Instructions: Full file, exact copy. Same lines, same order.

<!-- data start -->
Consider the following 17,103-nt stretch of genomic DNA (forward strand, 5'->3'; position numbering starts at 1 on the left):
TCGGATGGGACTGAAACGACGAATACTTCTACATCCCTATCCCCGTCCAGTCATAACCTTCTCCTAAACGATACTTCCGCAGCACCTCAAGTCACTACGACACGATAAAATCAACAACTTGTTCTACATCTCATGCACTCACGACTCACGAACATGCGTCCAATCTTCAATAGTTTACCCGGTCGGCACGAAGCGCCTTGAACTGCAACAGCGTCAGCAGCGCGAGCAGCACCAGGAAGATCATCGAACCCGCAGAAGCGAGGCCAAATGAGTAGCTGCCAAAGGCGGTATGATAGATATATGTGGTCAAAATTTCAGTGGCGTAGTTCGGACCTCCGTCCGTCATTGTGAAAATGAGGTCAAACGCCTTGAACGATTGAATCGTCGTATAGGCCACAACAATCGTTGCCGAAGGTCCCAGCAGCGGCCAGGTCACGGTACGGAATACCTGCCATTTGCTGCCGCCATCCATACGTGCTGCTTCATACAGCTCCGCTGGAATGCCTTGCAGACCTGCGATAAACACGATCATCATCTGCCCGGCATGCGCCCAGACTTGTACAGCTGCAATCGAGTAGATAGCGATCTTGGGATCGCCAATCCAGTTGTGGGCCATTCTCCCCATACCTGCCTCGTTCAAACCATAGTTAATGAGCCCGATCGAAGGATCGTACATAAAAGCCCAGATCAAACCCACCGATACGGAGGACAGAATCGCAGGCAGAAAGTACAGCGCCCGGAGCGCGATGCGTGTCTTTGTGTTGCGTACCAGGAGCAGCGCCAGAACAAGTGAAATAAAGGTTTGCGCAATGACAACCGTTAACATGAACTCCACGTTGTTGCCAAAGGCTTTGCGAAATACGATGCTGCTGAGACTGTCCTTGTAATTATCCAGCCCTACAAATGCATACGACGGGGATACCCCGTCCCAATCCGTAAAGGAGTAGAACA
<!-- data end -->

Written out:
Consider the following 17,103-nt stretch of genomic DNA (forward strand, 5'->3'; position numbering starts at 1 on the left):
TCGGATGGGACTGAAACGACGAATACTTCTACATCCCTATCCCCGTCCAGTCATAACCTTCTCCTAAACGATACTTCCGCAGCACCTCAAGTCACTACGACACGATAAAATCAACAACTTGTTCTACATCTCATGCACTCACGACTCACGAACATGCGTCCAATCTTCAATAGTTTACCCGGTCGGCACGAAGCGCCTTGAACTGCAACAGCGTCAGCAGCGCGAGCAGCACCAGGAAGATCATCGAACCCGCAGAAGCGAGGCCAAATGAGTAGCTGCCAAAGGCGGTATGATAGATATATGTGGTCAAAATTTCAGTGGCGTAGTTCGGACCTCCGTCCGTCATTGTGAAAATGAGGTCAAACGCCTTGAACGATTGAATCGTCGTATAGGCCACAACAATCGTTGCCGAAGGTCCCAGCAGCGGCCAGGTCACGGTACGGAATACCTGCCATTTGCTGCCGCCATCCATACGTGCTGCTTCATACAGCTCCGCTGGAATGCCTTGCAGACCTGCGATAAACACGATCATCATCTGCCCGGCATGCGCCCAGACTTGTACAGCTGCAATCGAGTAGATAGCGATCTTGGGATCGCCAATCCAGTTGTGGGCCATTCTCCCCATACCTGCCTCGTTCAAACCATAGTTAATGAGCCCGATCGAAGGATCGTACATAAAAGCCCAGATCAAACCCACCGATACGGAGGACAGAATCGCAGGCAGAAAGTACAGCGCCCGGAGCGCGATGCGTGTCTTTGTGTTGCGTACCAGGAGCAGCGCCAGAACAAGTGAAATAAAGGTTTGCGCAATGACAACCGTTAACATGAACTCCACGTTGTTGCCAAAGGCTTTGCGAAATACGATGCTGCTGAGACTGTCCTTGTAATTATCCAGCCCTACAAATGCATACGACGGGGATACCCCGTCCCAATCCGTAAAGGAGTAGAACA